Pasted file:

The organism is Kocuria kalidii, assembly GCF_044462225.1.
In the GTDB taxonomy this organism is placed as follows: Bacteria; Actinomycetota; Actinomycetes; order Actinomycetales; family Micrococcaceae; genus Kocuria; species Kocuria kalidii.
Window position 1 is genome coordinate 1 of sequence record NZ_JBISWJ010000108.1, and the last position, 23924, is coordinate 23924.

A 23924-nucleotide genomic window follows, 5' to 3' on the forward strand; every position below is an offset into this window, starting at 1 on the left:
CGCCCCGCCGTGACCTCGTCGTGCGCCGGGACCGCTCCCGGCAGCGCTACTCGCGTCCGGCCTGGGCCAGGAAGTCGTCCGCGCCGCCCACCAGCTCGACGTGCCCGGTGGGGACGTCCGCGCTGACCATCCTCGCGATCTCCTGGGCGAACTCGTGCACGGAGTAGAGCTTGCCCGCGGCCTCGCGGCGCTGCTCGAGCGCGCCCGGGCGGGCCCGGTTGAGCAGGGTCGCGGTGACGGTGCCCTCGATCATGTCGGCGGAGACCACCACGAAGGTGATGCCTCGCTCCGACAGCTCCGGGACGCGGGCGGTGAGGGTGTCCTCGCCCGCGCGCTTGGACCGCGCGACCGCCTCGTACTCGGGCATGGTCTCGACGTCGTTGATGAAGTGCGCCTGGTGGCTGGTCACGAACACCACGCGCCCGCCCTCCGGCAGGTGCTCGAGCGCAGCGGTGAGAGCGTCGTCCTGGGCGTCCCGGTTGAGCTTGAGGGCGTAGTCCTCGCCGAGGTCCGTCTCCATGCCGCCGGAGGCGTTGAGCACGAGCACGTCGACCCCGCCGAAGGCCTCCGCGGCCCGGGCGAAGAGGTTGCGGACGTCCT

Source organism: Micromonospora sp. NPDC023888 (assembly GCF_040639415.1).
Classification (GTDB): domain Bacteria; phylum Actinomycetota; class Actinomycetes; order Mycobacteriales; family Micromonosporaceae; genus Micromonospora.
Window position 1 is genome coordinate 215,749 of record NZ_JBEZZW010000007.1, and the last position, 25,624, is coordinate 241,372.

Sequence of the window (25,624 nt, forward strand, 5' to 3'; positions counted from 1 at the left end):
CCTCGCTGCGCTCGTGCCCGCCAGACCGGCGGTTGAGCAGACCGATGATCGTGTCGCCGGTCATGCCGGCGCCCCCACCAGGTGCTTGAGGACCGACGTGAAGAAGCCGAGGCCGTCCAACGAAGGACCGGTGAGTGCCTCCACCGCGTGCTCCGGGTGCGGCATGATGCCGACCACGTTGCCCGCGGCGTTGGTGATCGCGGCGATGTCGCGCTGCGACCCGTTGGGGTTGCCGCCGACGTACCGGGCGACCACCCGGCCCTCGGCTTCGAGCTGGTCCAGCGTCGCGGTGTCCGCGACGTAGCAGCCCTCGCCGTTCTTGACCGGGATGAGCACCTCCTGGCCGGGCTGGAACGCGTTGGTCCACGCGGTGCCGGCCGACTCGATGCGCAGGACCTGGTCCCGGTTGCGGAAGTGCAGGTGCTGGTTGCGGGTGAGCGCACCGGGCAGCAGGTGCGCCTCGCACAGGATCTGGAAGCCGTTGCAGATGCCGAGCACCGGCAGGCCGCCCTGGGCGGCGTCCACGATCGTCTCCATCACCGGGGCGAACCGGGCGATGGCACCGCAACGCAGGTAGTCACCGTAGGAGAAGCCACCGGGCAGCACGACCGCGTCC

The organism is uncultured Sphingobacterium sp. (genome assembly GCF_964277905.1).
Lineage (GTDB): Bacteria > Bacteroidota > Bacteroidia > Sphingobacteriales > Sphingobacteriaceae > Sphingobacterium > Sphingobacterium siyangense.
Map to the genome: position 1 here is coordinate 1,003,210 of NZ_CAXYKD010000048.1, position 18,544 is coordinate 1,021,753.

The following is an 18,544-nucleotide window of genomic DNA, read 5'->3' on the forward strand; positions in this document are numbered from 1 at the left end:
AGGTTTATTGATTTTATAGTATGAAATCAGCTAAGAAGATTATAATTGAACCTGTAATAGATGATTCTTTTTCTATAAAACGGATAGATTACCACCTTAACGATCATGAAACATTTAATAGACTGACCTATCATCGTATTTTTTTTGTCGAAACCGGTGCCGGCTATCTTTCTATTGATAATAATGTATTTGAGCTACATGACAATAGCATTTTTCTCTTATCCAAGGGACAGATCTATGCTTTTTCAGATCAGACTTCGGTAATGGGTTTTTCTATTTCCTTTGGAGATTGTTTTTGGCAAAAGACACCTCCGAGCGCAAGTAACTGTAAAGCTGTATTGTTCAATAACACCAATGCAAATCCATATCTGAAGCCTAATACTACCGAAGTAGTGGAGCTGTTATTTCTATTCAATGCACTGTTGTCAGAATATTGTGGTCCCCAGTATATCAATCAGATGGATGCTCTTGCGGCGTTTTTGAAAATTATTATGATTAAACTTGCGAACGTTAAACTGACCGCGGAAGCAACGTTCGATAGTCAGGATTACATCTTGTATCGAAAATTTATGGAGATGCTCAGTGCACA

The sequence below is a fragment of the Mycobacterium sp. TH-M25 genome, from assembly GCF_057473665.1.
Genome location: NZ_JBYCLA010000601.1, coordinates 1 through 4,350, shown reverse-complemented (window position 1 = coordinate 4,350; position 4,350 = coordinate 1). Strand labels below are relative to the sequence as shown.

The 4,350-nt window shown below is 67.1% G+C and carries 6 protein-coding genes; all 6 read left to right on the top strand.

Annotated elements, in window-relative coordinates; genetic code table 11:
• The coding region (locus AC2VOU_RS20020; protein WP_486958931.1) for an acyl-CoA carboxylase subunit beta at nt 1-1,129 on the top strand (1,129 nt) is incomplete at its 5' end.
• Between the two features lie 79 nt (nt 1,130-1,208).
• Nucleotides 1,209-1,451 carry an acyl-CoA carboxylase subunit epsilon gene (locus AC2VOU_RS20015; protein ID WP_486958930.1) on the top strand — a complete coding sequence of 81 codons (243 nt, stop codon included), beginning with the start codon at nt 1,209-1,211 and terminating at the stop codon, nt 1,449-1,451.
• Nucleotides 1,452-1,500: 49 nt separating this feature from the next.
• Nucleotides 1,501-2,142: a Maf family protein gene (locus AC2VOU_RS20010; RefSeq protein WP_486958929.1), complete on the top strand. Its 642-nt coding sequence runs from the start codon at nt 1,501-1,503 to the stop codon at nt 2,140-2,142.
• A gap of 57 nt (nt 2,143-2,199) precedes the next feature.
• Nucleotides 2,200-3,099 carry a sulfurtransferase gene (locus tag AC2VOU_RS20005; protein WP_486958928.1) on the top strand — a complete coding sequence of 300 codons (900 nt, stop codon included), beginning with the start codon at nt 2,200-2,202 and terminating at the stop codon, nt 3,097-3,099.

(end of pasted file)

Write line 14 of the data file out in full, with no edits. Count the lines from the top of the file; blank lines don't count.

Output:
The following is an 18,544-nucleotide window of genomic DNA, read 5'->3' on the forward strand; positions in this document are numbered from 1 at the left end: